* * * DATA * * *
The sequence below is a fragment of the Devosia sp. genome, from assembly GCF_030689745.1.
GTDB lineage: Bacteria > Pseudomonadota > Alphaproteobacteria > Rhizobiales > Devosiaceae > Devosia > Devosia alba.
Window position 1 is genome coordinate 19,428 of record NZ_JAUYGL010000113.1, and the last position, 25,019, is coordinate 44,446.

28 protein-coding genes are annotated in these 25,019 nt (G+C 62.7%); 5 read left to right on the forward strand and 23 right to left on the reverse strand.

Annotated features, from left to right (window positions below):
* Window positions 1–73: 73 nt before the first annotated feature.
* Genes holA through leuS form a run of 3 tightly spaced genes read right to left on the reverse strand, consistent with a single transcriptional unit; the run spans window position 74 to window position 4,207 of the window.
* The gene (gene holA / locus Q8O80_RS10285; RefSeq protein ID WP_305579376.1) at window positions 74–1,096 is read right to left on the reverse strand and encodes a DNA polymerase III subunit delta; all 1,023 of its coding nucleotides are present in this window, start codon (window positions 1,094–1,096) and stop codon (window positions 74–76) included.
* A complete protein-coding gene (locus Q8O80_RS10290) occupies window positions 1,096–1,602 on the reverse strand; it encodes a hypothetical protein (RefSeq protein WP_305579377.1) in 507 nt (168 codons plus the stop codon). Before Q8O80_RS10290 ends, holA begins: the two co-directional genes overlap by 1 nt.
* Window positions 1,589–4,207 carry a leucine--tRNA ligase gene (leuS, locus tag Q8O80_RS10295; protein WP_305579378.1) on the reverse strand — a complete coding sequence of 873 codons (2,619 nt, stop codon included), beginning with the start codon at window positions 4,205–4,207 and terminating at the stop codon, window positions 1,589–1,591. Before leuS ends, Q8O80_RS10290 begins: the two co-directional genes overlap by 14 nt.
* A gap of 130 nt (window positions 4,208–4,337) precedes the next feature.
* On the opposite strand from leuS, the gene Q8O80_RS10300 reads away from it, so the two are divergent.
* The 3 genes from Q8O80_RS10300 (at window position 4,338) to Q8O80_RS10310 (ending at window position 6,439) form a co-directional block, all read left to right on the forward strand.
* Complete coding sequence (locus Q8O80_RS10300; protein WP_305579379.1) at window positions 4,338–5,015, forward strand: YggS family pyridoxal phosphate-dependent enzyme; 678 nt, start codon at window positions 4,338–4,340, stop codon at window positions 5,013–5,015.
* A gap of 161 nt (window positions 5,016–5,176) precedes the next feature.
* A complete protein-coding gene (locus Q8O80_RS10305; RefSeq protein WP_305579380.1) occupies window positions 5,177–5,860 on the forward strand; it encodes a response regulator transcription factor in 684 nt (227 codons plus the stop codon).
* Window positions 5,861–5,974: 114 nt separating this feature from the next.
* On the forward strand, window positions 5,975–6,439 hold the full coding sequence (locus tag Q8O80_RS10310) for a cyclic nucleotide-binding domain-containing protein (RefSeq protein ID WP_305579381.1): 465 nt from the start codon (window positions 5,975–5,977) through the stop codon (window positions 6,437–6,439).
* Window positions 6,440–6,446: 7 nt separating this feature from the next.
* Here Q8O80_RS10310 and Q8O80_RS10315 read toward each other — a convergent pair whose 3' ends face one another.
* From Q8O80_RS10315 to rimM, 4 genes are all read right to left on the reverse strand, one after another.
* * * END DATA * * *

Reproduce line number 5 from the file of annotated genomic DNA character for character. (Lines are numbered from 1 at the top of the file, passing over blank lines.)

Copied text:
Annotated features, from left to right (window positions below):